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Historical Sketches of the United States: From the Peace of 1815 to 1830
No preview available - 2016
Historical Sketches of the United States, from the Peace of 1815 to 1830
No preview available - 2016
18th congress Adams administration adopted Algiers American government appointed authority bank bill British canal candidates character chief citizens civil claims colonies command commencement committee Commodore congress considerable considered constitution contest corrupt bargain course debt declared dollars duties East Florida election electors establishment Europe European executive favor Floridas foreign fort Scott France Georgia governor gulf of Mexico holy alliance house of representatives hundred important Indians interest internal improvements Jackson lands legislative legislature M'Intosh manufactures measure ment military millions minister Missouri nation navigation negotiation object obtained occasion operation opinion party passed peace period persons political port possession present president principles proceedings purpose question relation republics resolution river secretary secretary at war Seminole war senate session sion slavery slaves Spain Spanish talents territory tion treasury treaty treaty of Ghent union United vessels votes
Page 203 - In the wars of the European powers, in matters relating to themselves, we have never taken any part, nor does it comport with our policy so to do.
Page 204 - In the war between those new governments and Spain we declared our neutrality at the time of their recognition, and to this we have adhered, and shall continue to adhere, provided no change shall occur which, in the judgment of the competent authorities of this government, shall make a corresponding change on the part of the United States indispensable to their security.
Page 204 - Our policy in regard to Europe, which was adopted at an early stage of the wars which have so long agitated that quarter of the globe, nevertheless remains the same, which is, not to interfere in the internal concerns of any of its powers ; to consider the government de facto as the legitimate government for us; to cultivate friendly relations with it, and to preserve those relations by a frank, firm, and manly policy; meeting, in all instances, the just claims of every power, submitting to injuries...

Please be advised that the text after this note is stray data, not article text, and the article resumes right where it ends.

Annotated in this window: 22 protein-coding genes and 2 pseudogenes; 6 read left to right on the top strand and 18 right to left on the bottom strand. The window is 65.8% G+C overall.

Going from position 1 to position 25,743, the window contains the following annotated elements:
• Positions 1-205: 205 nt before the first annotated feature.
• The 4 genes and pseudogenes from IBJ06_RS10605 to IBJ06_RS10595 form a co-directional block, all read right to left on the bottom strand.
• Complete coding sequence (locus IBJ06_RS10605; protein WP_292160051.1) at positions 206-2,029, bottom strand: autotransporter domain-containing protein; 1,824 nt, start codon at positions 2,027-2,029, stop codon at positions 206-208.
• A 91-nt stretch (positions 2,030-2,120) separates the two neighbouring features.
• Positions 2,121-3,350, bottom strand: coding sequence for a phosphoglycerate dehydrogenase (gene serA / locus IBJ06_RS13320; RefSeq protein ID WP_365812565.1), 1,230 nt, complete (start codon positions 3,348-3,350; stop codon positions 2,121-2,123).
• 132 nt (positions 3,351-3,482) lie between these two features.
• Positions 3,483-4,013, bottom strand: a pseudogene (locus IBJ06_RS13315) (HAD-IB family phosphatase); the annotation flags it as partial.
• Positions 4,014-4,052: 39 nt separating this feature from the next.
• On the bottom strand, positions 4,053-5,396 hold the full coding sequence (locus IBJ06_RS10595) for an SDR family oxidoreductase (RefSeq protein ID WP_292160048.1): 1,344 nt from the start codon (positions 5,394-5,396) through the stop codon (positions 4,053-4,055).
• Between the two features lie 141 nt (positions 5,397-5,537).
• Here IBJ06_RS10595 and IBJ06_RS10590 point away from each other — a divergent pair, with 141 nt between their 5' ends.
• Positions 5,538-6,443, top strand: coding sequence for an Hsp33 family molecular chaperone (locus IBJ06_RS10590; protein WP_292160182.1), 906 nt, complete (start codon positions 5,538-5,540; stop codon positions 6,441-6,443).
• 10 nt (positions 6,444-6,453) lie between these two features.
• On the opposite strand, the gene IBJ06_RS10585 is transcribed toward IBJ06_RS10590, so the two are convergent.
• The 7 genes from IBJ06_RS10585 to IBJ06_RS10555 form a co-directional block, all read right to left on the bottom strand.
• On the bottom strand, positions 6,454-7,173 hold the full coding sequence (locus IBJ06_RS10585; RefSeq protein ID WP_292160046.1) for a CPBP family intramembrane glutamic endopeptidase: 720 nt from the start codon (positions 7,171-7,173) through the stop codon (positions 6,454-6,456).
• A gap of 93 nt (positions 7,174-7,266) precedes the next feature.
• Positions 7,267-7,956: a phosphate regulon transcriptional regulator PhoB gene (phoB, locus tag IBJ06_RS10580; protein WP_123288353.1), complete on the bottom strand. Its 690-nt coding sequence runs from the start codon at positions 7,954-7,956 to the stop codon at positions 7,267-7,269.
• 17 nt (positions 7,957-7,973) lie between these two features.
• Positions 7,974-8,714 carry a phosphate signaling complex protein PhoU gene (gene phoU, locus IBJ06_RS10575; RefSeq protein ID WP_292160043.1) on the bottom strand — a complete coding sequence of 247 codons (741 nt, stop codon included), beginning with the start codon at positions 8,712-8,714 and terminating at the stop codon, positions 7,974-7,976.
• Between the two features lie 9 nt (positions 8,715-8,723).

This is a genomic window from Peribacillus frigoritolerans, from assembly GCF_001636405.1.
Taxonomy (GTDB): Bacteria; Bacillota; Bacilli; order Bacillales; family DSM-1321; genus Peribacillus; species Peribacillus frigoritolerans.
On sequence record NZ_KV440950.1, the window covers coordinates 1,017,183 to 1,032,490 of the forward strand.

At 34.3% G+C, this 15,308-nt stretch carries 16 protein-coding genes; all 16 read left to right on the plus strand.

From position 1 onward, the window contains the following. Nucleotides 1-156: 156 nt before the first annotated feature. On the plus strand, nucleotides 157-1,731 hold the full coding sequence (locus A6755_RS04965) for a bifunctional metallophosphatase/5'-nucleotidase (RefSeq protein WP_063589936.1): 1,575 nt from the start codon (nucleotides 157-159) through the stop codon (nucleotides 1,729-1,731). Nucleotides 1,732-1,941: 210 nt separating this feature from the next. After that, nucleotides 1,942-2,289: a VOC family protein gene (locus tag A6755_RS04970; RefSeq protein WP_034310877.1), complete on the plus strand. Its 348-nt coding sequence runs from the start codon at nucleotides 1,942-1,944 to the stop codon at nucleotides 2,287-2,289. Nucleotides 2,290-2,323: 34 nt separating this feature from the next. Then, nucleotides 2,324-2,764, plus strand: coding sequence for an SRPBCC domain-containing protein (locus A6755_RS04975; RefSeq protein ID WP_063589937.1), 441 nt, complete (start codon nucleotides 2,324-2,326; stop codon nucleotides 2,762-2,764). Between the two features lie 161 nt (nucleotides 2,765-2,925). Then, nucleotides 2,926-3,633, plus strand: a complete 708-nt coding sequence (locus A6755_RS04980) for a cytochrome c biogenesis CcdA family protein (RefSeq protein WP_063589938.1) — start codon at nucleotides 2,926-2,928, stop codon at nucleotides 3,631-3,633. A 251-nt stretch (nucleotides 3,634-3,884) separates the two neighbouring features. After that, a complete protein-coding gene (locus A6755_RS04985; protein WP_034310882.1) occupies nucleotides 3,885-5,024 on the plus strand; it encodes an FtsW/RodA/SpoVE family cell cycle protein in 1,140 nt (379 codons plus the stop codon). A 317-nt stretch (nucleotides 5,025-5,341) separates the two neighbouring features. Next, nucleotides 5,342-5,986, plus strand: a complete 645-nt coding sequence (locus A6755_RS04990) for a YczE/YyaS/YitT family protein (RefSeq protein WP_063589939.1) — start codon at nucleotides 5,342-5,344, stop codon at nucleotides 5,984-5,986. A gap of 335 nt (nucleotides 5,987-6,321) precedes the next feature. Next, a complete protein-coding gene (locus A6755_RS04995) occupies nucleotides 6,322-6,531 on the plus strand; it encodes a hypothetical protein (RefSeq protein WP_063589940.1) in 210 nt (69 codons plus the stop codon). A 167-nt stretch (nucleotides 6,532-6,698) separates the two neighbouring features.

Page 203 - With the movements in this hemisphere we are of necessity more immediately connected, and by causes which must be obvious to all enlightened and impartial observers. The political system of the allied powers is essentially different in this respect from that of America...
Page 406 - The recent demonstration of public sentiment inscribes on the list of Executive duties, in characters too legible to be overlooked, the task of reform, which will require particularly the correction of those abuses that have brought the patronage of the Federal Government into conflict with the freedom of elections, and the counteraction of those causes which have disturbed the rightful course of appointment and have placed or continued power in unfaithful or incompetent hands.
Page 266 - In the discussions to which this interest has given rise, and in the arrangements by which they may terminate, the occasion has been judged proper for asserting as a principle in which the rights, and interests of the United States are involved, that the American continents, by the free and independent condition which they have assumed and maintain, are henceforth not to be considered as subjects for future colonization by any European powers.
Page 416 - Resolved, That the Committee on Public Lands be instructed to inquire and report the quantity of public lands remaining unsold within each State and Territory, and whether it be expedient to limit for a certain period the sales of the public lands to such lands only as have been heretofore been offered for sale, and are now subject to entry at the minimum price.
Page 317 - as soon as it could be done peaceably, and on reasonable terms.
Page 148 - The constitution of our country, in its most interesting and vital parts, is to be considered; the conflicting powers of the government of the Union and of its members, as marked in that constitution, are to be discussed; and an opinion given, which may essentially influence the great operations of the government. No tribunal can approach such a question without a deep sense of its importance, and of the awful responsibility involved in its decision.
Page 204 - The late events in Spain and Portugal show that Europe is still unsettled. Of this important fact no stronger proof can be adduced than that the allied powers should have thought it proper, on any principle satisfactory to themselves, to have interposed by force in the internal concerns of Spain.